250ml groundnut or sunflower oil
25ml extra-virgin olive oil
1 tbsp white-wine vinegar, or lemon juice
For the salad
200g waxy potatoes (ie, about 4 small ones)
100g carrots (ie, 1 medium one)
100g turnip (about half a medium one, or 2 extra potatoes, if you prefer)
50g green beans
75g frozen peas
2 large gherkins, plus 2 tbsp of their pickling liquid
1 tbsp salted capers, rinsed
50g ham or tongue (optional)
1 small bunch dill or chives, finely chopped
To make the mayonnaise, beat the egg yolks and mustard in a large bowl until thickened (it’s helpful to anchor the bowl by putting a damp tea towel underneath it), then gradually whisk in the oils, very slowly at first. Finally, stir in the vinegar and season to taste. (This will make too much mayonnaise, but it keeps well in the fridge.)
Peel the potatoes, carrot and turnip, if using, and top and tail the beans. Cut the carrot and turnip into large chunks, but keep the potatoes whole, unless they’re particularly large.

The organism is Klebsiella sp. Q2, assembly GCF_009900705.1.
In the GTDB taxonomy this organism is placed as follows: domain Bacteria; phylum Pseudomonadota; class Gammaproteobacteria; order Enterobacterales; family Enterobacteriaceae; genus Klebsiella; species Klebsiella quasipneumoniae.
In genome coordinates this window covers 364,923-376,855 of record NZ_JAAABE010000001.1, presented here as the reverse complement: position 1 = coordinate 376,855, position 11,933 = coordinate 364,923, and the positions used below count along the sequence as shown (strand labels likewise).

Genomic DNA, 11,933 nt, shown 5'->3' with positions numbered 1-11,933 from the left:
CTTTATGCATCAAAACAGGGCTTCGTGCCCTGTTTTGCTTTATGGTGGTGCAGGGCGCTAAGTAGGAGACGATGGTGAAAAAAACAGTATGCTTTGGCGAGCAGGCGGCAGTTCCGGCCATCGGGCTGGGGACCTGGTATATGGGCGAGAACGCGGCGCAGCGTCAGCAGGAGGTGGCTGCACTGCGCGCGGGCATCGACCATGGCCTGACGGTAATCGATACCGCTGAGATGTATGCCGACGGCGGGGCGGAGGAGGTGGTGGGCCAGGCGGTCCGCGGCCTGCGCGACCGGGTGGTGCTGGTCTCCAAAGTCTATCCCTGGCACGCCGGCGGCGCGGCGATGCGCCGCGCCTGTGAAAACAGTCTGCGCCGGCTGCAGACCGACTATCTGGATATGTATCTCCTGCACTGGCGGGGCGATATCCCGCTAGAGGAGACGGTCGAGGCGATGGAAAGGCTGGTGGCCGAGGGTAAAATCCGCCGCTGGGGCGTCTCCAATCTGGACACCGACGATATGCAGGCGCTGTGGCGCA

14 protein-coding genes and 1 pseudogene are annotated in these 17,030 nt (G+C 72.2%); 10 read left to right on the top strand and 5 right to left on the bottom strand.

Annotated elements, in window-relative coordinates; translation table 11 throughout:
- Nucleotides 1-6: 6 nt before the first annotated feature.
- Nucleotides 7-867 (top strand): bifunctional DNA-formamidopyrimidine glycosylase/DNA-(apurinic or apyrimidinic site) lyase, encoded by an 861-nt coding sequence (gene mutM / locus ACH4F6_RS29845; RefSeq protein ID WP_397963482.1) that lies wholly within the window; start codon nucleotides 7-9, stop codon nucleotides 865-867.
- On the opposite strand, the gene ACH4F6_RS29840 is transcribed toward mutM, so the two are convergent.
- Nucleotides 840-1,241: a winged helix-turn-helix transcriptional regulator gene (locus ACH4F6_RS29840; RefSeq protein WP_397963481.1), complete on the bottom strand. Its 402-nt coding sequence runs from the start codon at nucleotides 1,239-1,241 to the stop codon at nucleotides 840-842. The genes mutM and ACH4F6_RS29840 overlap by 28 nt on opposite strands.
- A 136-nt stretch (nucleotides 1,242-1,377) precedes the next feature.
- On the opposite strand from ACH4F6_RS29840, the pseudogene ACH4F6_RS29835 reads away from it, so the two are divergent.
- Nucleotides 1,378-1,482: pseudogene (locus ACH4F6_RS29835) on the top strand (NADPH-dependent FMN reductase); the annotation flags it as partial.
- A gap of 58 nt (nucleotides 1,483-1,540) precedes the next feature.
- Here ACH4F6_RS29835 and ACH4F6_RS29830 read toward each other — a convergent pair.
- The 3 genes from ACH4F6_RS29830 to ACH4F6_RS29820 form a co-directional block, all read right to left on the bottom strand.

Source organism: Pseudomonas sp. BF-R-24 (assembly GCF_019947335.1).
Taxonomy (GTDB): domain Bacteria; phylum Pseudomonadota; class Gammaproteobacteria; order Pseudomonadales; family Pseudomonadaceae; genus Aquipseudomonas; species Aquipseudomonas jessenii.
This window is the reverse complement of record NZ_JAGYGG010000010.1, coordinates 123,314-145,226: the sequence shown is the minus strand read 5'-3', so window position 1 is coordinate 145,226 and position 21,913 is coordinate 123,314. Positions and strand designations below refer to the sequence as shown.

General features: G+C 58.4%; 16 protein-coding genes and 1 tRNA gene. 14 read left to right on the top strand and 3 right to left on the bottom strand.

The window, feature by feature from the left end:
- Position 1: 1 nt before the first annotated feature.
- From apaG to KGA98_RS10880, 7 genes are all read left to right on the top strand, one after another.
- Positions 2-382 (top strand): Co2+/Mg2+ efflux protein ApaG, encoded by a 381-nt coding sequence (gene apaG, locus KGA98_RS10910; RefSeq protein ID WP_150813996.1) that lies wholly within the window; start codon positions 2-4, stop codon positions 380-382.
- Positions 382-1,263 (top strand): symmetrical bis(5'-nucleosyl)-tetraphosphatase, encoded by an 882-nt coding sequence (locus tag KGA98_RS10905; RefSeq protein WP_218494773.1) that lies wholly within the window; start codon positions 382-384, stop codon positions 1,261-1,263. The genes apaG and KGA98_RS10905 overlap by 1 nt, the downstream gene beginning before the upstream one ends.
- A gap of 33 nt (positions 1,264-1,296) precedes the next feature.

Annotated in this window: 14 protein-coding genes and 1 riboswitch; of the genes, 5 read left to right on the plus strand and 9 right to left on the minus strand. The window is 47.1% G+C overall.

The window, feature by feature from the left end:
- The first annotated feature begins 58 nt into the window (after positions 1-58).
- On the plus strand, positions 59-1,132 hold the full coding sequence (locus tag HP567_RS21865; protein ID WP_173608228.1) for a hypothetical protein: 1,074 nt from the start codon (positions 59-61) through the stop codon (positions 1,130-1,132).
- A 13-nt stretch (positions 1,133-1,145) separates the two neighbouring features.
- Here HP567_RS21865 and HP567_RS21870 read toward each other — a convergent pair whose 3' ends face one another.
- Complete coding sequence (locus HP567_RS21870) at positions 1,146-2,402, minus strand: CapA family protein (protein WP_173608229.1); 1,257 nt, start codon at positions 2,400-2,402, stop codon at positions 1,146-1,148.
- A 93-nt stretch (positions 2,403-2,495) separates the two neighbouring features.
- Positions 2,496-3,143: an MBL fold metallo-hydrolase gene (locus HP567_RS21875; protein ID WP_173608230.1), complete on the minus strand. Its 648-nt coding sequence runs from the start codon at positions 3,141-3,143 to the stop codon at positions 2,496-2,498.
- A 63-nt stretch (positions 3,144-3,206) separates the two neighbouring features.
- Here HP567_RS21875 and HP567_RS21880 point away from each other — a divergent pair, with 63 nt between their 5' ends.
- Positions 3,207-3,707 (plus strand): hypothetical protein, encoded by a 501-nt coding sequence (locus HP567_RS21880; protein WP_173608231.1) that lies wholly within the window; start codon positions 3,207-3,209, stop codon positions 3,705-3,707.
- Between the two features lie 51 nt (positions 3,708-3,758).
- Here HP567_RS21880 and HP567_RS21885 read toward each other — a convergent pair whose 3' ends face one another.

Put the potatoes in a pan of cold salted water, bring to a boil and cook until tender; be careful not to overcook them, or they’ll be hard to cut neatly later.
Meanwhile, bring another pan of salted water to a boil, cook the beans for a couple of minutes until al dente, then scoop out with a slotted spoon into a sink or large bowl filled with cold water.
Put the carrot and turnip in the same pot of boiling water and cook until tender, checking both regularly, because they’ll probably be done at different times, then scoop out and add to the beans bowl. Put the peas in a colander, pour a kettle of boiling water over them, then put with the rest of the vegetables.
Boil the egg for eight and a half minutes, then leave to cool while you drain, dry and chop the vegetables (except the peas) into 1cm dice and put them all in a large bowl. Cut the gherkins into 1cm dice and add to the bowl with two tablespoons of their pickling vinegar, the capers and peas.
Cut the ham into strips and add to the bowl with the herbs. Peel and grate in the eggs. Finally, stir in the mayonnaise and serve – it’s even better after a few hours in the fridge, though.
• Russian salad, salat Olivier, salad Olivieh … whatever you call it, is it a nostalgic pleasure, a current favourite, or something that once came out of tins and is now best forgotten? What do you put in yours and, just as importantly, what do you serve it with? And why oh why is the UK one of the few European countries to spurn its mayonnaisey charms?